Black-chinned Hummingbird during an Arizona Monsoon
400mm, ISO 400, f/5.6, 1/40 second
Many photographers will tell you that there is never enough light. Maybe it would be better to say that there is never enough PERFECT light. To me, with the exception of a poorly cooked hamburger, nothing is more disappointing that having a photo that is both underexposed and overexposed at the same time. For example, an adult Bald Eagle flies by, banks perfectly and still, the body feathers are too dark and the white head too light so that you lose detail on both ends.
This is an example of a photo that came out poorly
because of too much light on a bright sunny day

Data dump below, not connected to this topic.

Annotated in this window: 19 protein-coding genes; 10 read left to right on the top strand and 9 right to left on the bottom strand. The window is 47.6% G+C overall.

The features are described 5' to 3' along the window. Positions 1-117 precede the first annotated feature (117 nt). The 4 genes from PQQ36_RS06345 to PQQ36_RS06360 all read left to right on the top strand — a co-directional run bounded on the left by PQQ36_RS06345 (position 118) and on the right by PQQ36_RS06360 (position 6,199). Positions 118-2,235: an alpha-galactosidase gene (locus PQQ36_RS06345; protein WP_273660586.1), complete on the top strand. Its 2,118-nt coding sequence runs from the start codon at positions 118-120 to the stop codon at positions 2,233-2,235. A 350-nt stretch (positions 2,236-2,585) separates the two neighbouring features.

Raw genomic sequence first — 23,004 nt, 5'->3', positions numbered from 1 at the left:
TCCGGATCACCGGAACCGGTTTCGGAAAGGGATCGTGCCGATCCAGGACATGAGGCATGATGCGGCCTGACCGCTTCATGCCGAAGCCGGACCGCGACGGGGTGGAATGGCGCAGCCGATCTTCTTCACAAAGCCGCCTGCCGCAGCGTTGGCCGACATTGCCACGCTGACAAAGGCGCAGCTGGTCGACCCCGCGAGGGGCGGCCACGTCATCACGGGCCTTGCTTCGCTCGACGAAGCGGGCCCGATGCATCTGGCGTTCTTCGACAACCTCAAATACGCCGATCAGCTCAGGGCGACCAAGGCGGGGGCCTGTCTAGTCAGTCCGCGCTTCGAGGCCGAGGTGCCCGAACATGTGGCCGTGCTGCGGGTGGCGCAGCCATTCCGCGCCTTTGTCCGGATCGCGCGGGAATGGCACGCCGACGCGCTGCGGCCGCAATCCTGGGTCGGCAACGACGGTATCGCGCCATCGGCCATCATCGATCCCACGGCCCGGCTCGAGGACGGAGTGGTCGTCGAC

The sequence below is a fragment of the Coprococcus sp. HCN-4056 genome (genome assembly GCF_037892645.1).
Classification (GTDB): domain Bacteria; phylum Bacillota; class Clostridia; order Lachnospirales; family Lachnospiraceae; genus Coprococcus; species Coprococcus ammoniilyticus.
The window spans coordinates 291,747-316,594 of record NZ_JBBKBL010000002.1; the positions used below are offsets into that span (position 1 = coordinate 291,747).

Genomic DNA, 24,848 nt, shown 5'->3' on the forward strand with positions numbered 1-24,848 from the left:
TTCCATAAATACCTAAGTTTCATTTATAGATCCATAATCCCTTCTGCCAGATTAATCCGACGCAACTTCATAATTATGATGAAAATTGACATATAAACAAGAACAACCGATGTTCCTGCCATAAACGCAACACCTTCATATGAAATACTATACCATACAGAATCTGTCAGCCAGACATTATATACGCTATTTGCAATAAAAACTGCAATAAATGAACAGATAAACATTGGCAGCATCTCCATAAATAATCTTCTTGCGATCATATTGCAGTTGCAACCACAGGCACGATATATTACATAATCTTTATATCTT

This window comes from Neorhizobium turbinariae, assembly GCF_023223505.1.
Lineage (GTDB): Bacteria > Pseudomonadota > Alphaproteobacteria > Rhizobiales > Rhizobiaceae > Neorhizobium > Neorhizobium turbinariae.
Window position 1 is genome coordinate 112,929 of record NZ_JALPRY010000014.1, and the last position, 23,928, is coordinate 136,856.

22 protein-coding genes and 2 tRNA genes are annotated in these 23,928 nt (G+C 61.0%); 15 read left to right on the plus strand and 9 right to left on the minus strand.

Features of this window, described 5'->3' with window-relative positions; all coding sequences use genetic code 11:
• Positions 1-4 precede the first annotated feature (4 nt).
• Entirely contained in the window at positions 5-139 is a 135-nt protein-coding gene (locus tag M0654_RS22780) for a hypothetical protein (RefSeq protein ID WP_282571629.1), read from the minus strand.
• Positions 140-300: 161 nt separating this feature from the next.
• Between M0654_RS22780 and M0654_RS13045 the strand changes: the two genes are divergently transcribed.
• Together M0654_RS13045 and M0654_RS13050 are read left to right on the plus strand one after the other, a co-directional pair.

This is usually not a problem during the “golden hours” which are thought to be an hour after sunrise and an hour before sunset. The golden hours are also known as the “magic hours” or, as I like to call them, about two hours before I haul my butt out of bed and an hour after my feet hurt so badly that I can hardly walk anymore.
Eastern Bluebird - if you look closely, you can see rain on his back
600mm, ISO 500, f/7.1, 1/320 second